Investing

GameStop mania, 1 year later: Investors who ignore meme stock risks may 'pay the price,' says Columbia prof

"If we treat the stock market like a casino where we try to flip assets quickly for a profit, it just won't last forever."

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A GameStop location in New York, Dec. 23, 2021.
Scott Mlyn | CNBC

This week marks the one-year anniversary of "meme stock" mania. Over the past 12 months, stocks favored by traders on social media, such as GameStop and AMC Entertainment, have been to the moon — and back.

It's been an eventful journey. After GameStop shares had hovered under $5 for much of 2020, traders on social media forums such as Reddit's "Wall Street Bets" page saw an opportunity in early 2021. By piling en masse into the stock, traders forced what's known as a "short squeeze" — a scenario in which short-sellers, many of them hedge funds in this case, are forced to start buying shares to mitigate their losses.

Prices skyrocketed, but not for long.

On Saturday, it will have been a full year since GameStop shot to $325 per share. From there, it cratered to $41 in February, and then ping-ponged around for the rest of the year.

Many other meme stocks followed a similar pattern. On a calendar year basis, GameStop in particular did great, returning an eye-watering 688% in 2021. Depending on when you bought in, though, you may have fared substantially worse. GameStop shares had shed 37% as of market close on January 27 and AMC shares were down 47%.

That doesn't mean that the meme stock craze is over, but it may be time for investors to face the realities of holding speculative assets, says Joshua Mitts, an associate professor at Columbia Law School specializing in securities law.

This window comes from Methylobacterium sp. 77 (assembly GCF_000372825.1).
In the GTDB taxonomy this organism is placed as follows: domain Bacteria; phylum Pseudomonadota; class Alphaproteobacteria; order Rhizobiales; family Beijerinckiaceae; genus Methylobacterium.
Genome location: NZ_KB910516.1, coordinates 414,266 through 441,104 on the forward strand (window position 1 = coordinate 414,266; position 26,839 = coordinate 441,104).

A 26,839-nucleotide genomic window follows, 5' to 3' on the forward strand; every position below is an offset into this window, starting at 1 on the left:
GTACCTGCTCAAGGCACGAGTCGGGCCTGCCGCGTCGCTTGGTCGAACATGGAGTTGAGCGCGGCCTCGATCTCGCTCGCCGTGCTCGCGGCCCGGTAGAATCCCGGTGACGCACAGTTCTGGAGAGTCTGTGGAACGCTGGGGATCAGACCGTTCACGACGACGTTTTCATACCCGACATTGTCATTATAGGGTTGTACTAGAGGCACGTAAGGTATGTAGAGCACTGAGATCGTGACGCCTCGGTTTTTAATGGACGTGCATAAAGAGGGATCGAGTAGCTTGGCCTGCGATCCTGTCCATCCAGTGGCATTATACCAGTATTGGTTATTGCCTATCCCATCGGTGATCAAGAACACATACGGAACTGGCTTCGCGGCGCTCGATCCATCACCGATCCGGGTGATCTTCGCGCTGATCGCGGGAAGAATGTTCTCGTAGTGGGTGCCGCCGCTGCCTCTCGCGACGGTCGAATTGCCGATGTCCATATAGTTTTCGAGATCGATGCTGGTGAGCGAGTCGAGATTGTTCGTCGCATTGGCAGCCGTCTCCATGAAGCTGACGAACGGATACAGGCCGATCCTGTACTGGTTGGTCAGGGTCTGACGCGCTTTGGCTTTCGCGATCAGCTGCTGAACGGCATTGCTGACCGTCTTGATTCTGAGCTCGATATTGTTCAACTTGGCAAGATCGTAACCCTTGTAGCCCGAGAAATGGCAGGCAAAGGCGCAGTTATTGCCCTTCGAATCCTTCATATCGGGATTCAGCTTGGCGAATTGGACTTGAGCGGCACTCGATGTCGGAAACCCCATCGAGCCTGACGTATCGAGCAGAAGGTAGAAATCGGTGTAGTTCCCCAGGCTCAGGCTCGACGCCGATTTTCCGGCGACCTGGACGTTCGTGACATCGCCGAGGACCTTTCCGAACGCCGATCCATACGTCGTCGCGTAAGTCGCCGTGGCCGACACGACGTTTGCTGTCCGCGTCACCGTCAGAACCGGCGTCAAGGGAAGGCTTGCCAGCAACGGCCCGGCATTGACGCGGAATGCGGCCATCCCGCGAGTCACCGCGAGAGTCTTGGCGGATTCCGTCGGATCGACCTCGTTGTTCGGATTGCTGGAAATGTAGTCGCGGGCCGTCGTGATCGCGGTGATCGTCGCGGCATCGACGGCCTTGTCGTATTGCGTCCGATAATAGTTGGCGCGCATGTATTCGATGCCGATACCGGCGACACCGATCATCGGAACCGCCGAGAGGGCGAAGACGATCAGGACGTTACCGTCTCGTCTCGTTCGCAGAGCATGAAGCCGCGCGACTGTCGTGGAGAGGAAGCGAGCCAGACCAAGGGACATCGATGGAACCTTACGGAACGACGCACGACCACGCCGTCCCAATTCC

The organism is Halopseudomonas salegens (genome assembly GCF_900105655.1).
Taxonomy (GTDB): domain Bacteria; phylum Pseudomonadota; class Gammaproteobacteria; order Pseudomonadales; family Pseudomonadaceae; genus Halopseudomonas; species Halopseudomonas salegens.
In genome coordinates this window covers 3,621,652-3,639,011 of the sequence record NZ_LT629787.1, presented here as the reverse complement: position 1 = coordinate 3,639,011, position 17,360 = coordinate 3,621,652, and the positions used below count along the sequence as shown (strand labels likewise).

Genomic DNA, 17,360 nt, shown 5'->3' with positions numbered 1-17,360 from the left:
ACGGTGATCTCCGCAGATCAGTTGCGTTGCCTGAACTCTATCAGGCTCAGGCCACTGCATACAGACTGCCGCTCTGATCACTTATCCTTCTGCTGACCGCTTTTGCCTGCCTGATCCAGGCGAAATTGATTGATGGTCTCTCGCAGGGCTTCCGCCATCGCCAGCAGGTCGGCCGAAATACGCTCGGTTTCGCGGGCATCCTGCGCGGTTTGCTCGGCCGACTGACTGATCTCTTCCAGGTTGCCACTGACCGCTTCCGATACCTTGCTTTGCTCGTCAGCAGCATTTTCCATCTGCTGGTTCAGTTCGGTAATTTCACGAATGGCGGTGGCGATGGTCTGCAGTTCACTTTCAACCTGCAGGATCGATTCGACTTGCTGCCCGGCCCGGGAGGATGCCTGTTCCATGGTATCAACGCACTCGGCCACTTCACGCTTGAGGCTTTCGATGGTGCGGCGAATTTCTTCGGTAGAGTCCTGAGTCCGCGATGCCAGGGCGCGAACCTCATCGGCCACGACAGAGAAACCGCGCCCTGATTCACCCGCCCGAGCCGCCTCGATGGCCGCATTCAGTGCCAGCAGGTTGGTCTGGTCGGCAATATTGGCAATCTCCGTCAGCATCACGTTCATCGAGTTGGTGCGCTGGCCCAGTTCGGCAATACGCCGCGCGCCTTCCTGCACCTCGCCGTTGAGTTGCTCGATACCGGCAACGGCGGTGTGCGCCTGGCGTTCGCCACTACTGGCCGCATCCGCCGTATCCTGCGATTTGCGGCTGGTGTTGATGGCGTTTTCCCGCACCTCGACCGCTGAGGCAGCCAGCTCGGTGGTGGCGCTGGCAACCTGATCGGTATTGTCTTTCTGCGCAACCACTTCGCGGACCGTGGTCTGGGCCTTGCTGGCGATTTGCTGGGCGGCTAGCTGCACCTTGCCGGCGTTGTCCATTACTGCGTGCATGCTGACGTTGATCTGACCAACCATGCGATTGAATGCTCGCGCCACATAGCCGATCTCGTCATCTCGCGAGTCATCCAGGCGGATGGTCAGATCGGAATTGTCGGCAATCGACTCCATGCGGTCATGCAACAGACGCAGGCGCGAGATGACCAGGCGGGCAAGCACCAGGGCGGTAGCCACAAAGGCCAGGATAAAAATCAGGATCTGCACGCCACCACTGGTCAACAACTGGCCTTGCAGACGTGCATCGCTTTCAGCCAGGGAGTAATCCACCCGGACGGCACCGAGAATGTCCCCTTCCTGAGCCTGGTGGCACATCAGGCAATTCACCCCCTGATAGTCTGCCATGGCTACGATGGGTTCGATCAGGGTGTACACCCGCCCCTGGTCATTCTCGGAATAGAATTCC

"If we treat the stock market like a casino where we try to flip assets quickly for a profit, it just won't last forever," he says. "Time after time, speculative bubbles have popped when they ran out of buyers. It happened with Dutch tulips; it happened in the subprime housing bubble of 2007; and it's still true."

He adds: "Anyone who thinks they're exempt will pay the price."

Market conditions have gotten worse for meme stocks

While much of the early narrative around meme stocks centered on a group of social media-based traders banding together to stick it to the institutional investing crowd, it was extraordinary market conditions that made those trades possible, says Jay Hatfield, chief investment officer at Infrastructure Capital Management.

By early 2021, the stock market had rebounded from its early pandemic drop — thanks to stimulus money, low interest rates, and bored investors stuck at home. Once again the major indexes notched new record close after record close.

The result was a market in which investors, especially new ones, came to believe that stocks, regardless of their underlying fundamentals, always go up. "Meme stocks, crypto tokens, and SPACs all rose to valuation levels that made absolutely no sense," says Hatfield.

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With the Fed expected to shift course in 2022 and move away from policies meant to stimulate a pandemic-crippled economy, investors are rapidly moving out of riskier assets. That move has caused a downdraft in the stock market and an even more marked decline in meme stocks.